As educated women and those from affluent families entered cinema, they began playing powerful, inspirational characters, and many of these films achieved box-office success. Women began getting dominant roles and top rupee as box-office stars. This era saw the likes of Nalini Jaywant, Nutan, Meena Kumari, Madhubala, Nargis, Waheeda Rehman, Sadhana, Asha Parekh, Vyjayanthimala, Sharmila Tagore, Rakhee and Mala Sinha. They were followed by Jaya Bhaduri, Mumtaz, Rekha, Zeenat Aman, Shabana Azmi, Hema Malini and many more.

Providing glamour was the function of another set of women, the so-called vamps like Helen, Meena T and Bindu.

In the South, meanwhile, you had legends like TP Rajalakshmi, TR Rajakumari, MS Subbulakshmi, KB Sundarambal, Vijaya Nirmala, Kommareddy Savitri, Dr Bhanumathi Ramakrishna, Prema Karanth, B Saroja Devi, Jamuna, Sowcar Janaki, Urvashi Sharada, and KR Vijaya. In fact, Telugu actress-filmmaker Vijaya Nirmala is listed in the Guinness World Records as the most prolific woman director.

However, during the 'action' decades of the 1970s and 1980s, even as Lata Mangeshkar entered the Guinness World Records as the most recorded artist, the actresses she sang for began losing their position, getting reduced mostly to eye candy and becoming dependent on the hero. They began to get stereotyped as they danced around trees, sang songs on elaborate sets, and got kidnapped, raped or killed.

Though the 1990s saw outwardly liberated heroines, they remained traditional at heart. Indeed, as Indian cinema became more global, Hindi films seemed to regress in their depiction of women. Whatever the genre, the woman was relegated to a mere glamorous appendage.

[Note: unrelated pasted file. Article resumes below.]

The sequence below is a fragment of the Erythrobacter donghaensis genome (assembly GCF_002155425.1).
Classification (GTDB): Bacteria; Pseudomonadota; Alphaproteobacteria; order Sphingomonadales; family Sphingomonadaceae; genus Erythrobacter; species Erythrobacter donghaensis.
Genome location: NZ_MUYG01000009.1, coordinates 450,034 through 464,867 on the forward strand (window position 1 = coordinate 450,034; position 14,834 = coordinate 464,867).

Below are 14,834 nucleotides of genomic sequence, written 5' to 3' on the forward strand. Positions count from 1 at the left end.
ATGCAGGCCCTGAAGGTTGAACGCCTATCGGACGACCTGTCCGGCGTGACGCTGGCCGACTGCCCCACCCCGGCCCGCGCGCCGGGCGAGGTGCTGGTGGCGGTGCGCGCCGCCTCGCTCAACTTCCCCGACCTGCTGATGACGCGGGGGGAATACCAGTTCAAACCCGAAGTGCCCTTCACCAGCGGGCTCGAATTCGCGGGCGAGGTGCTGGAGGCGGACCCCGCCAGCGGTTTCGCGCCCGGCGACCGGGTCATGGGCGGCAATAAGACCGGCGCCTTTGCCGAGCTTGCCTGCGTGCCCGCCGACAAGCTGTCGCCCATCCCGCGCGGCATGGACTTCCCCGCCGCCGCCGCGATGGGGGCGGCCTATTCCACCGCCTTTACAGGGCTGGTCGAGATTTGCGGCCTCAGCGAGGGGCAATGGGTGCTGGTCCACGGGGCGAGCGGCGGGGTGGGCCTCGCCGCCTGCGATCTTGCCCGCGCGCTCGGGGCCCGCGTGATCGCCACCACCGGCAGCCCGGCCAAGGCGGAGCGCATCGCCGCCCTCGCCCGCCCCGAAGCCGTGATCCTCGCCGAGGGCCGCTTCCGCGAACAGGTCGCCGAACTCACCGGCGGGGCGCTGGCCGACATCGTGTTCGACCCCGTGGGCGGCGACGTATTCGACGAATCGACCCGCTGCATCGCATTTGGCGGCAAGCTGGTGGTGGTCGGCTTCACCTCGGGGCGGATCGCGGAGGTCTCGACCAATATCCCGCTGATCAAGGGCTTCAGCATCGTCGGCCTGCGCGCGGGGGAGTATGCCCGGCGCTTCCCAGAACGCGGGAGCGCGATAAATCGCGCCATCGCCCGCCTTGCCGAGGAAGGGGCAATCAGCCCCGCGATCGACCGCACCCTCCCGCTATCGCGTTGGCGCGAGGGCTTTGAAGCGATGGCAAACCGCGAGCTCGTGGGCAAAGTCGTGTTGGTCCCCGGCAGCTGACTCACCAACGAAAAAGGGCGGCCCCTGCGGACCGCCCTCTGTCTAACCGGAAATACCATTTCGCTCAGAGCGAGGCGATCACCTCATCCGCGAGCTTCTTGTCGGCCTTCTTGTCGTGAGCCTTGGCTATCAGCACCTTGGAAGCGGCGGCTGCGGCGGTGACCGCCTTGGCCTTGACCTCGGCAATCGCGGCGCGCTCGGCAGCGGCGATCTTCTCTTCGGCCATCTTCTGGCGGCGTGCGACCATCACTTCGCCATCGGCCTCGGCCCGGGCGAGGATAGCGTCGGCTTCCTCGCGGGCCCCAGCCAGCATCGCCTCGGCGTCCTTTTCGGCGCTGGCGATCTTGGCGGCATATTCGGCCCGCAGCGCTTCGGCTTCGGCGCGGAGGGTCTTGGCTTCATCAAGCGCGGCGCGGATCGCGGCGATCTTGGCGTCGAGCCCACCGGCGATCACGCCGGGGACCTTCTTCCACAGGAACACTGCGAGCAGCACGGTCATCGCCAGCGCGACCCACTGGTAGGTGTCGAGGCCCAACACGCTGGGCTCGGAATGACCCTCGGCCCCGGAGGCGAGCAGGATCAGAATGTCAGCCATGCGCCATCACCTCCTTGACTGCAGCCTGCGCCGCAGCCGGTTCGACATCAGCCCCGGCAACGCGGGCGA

Films got more hero-centric. And the pay gap began to widen. This is how the hero began getting paid five and more times as much as his heroine. And those who dared protest ran the risk of being replaced, as Kareena Kapoor discovered to her cost during the making of Kal Ho Naa Ho (2003).²

Today, even when an actress shoulders the entire burden of a film, she is not paid as much as an actor in a comparable film with a comparable budget.

Deepika Padukone in Piku (2015)

Increasingly, however, top actresses like Deepika Padukone, Kangana Ranaut and Anushka Sharma in the Hindi industry and Divya Spandana, Parvathy and Rima in the South are speaking out on the subject.

The most vocal — not surprisingly, given her track record — has been Kangana Ranaut. “My male counterparts are paid more than three times [what I am paid. But] no one can guarantee the success of a film, so why such discrimination?” Ranaut has wondered aloud.

Many of these heroines have fan followings that rival those of most of their male co-stars, something that is easy to verify in the age of social media. And yet the school of thought that says payment is based on box-office draw continues to hold sway.

When a controversy broke out last December about Priyanka Chopra charging Rs5 crore for a five-minute performance, film distributor and trade analyst Akshaye Rathi told critic Rajeev Masand, “Let's not turn every issue into a war of the sexes!" Rathi argued that the fees of artistes are based on their ability to draw audiences at the box office and have nothing to do with their sex. "Aren't Deepika and Priyanka paid more than Irrfan [Khan], Pulkit Samrat, etc?” he said.

In reality, a complex combination of factors has resulted in the present state of affairs. While women have made much progress in Indian cinema, there is much that still needs to be accomplished.